Aren't you, like me, fascinated by these modern stories of siblings, through these DNA test kits, finding long-lost brothers and sisters? I watched one the other day. It was astounding how much the two brothers looked alike. One lived in France, and the other in Greenville, SC, America. A mother's deathbed confession led to the beginning of a search which, through the DNA kit, yielded a successful, heart-warming outcome. Now, the brothers are making up for lost decades. Lives forever changed - - how wonderful!
I think it would be an interesting sermon series to focus on questions asked in the Bible. For example, a few posts ago, near the beginning of this Genesis series, we examined "Did God really say...?" Here, in Genesis 4:9-10, we have another question asked, this one by Cain, after he had murdered his brother, Abel. Closely following Cain's question is a rhetorical question (because He already knew the answer, of course) from God.
Here's the scripture text:
9Then the LORD said to Cain, “Where is Abel your brother?” He said, “I do not know; am I my brother’s keeper?” 10And the LORD said, “What have you done? The voice of your brother’s blood is crying to me from the ground.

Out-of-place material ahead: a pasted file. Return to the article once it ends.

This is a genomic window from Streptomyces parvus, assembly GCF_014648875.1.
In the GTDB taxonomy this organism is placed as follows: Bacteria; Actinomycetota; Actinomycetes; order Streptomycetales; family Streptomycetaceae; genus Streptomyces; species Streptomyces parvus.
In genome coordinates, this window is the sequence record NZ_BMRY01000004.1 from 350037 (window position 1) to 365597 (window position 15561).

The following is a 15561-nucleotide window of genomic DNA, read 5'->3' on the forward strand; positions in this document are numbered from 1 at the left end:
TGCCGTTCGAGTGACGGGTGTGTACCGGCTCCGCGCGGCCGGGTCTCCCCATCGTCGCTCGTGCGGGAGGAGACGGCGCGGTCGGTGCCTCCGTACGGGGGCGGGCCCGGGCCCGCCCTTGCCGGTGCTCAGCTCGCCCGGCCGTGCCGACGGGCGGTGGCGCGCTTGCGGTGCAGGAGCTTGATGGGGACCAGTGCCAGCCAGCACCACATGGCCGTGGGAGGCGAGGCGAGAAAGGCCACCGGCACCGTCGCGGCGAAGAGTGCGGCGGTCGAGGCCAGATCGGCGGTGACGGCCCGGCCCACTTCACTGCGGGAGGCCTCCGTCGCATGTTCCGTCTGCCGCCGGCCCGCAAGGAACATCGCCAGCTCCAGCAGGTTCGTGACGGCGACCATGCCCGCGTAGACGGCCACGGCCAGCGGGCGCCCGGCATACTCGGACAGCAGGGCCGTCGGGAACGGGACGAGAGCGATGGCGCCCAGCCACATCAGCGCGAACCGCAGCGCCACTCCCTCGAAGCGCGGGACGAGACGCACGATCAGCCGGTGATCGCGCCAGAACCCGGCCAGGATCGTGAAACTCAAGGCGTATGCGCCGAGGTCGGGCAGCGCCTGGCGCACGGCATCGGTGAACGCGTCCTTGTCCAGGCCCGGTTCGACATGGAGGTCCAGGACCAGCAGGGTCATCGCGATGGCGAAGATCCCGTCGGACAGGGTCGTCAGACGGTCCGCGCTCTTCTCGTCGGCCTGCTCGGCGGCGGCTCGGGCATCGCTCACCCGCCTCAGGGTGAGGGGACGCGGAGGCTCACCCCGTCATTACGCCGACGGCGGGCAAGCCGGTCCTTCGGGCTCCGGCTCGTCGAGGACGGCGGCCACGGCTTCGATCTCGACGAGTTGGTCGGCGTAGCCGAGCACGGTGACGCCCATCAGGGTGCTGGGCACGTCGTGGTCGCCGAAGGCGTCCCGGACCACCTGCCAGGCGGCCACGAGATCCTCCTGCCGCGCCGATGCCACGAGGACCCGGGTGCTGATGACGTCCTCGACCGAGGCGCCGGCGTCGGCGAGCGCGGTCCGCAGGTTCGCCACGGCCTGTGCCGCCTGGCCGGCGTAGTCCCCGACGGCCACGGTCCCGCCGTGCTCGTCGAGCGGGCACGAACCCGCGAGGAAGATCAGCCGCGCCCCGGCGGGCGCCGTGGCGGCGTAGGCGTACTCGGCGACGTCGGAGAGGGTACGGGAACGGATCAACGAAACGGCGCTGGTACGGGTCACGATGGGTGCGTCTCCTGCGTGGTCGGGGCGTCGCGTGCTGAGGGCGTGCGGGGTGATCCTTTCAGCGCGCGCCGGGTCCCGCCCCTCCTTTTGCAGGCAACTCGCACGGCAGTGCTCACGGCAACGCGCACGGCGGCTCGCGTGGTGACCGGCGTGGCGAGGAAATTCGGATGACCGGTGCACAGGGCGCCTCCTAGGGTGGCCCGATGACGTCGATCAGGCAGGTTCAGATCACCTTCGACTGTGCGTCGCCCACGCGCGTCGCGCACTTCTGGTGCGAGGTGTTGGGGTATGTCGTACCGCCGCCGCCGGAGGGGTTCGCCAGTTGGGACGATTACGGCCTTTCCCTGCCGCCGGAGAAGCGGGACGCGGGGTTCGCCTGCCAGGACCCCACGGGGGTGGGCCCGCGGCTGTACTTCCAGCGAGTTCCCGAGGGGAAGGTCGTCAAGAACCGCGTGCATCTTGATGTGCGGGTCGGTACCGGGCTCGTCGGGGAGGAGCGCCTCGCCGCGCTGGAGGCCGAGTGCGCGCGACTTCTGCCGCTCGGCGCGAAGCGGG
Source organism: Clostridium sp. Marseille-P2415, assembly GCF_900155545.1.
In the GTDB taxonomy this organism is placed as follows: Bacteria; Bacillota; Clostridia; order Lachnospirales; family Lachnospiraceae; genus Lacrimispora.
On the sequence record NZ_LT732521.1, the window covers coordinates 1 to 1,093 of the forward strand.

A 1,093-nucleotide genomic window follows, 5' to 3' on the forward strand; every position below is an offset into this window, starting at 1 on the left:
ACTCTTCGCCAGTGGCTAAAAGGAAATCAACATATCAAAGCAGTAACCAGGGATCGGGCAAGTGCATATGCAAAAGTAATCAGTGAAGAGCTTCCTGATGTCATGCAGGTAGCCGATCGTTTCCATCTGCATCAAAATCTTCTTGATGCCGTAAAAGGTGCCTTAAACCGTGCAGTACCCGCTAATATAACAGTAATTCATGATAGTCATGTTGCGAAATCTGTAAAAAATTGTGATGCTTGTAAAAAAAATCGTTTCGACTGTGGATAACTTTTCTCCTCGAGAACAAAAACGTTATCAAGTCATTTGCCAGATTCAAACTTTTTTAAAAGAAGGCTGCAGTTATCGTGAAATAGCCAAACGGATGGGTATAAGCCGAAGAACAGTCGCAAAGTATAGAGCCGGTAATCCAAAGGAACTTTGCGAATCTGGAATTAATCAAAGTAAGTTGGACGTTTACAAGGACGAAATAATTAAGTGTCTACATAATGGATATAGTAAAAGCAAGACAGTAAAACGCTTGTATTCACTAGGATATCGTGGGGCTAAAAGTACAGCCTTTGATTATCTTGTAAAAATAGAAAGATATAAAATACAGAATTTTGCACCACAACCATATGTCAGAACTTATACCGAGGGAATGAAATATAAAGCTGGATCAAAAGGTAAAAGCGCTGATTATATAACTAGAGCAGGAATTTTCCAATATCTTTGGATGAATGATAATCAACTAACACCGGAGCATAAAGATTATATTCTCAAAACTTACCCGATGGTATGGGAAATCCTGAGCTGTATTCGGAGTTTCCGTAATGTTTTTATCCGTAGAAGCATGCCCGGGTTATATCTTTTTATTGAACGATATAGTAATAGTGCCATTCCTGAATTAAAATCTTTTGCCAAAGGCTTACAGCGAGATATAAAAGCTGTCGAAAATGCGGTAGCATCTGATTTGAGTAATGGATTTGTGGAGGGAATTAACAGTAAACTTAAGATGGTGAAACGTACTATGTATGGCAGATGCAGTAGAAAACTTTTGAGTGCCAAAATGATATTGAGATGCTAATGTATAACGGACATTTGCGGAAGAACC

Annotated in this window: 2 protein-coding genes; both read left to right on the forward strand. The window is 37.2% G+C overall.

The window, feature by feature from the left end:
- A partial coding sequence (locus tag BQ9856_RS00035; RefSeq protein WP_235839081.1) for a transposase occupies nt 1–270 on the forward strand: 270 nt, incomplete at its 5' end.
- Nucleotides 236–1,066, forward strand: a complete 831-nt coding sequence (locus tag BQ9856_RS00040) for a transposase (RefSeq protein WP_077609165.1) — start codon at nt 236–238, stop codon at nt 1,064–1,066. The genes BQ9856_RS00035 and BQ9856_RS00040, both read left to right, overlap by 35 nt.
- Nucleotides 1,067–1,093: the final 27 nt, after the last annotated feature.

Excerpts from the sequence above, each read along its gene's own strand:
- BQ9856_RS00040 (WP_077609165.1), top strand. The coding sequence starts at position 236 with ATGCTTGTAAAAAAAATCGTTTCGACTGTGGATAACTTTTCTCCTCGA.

Genesis 4:9-10 (ESV)
What a truly astounding, horrific moment! The Bible does a bang-up job of showing us just how depraved sinful mankind is, apart from the only salvation God offers us through Jesus Christ.
So, let's first examine this concept of Abel's blood crying to God from the ground. That's totally beyond human comprehension, in my book. Here, Abel's blood is described by God as having a "voice". The Bible records no spoken words of Abel's. Yet, his blood speaks....
Think of the implications. Not one thing in this universe escapes God's notice. All the devastating losses we experience in life, even the sudden death of a loved one by evil means, are seen by our all-knowing, all-powerful God, who promises to avenge innocent blood, whether we "live to see it" or not.
Think of all the murders, committed throughout time. The blood of each of those victims "cries to God from the ground". All the aborted babies, excused by their mothers as "my body, my right" (one of Satan's most potent, destructive lies) . . . their blood cries out to God.
Numbers 35:33 (AMP) says that such violently-spilled blood "pollutes and defiles the land".
In Gen. 4:10, the word "blood" is actually plural - - "bloods".1 When a plural is used in this fashion, it connotes intensity, or more specifically, a violent shedding of blood. We see this similar plural usage in Isaiah 4:4, 26:21 and Hosea 1:4. The Hebrew word for "crying" is "tsa-aq", which means "a most desperate, extreme need."